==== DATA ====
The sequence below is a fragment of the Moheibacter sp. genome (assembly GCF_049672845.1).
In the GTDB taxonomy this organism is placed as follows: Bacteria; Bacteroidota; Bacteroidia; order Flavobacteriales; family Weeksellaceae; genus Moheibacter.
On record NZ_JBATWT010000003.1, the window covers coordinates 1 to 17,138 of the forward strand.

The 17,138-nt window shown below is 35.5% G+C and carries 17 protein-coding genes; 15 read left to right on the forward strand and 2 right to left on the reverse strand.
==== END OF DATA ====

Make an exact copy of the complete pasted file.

The sequence below is a fragment of the Moheibacter sp. genome (assembly GCF_049672845.1).
In the GTDB taxonomy this organism is placed as follows: Bacteria; Bacteroidota; Bacteroidia; order Flavobacteriales; family Weeksellaceae; genus Moheibacter.
On record NZ_JBATWT010000003.1, the window covers coordinates 1 to 17,138 of the forward strand.

The 17,138-nt window shown below is 35.5% G+C and carries 17 protein-coding genes; 15 read left to right on the forward strand and 2 right to left on the reverse strand.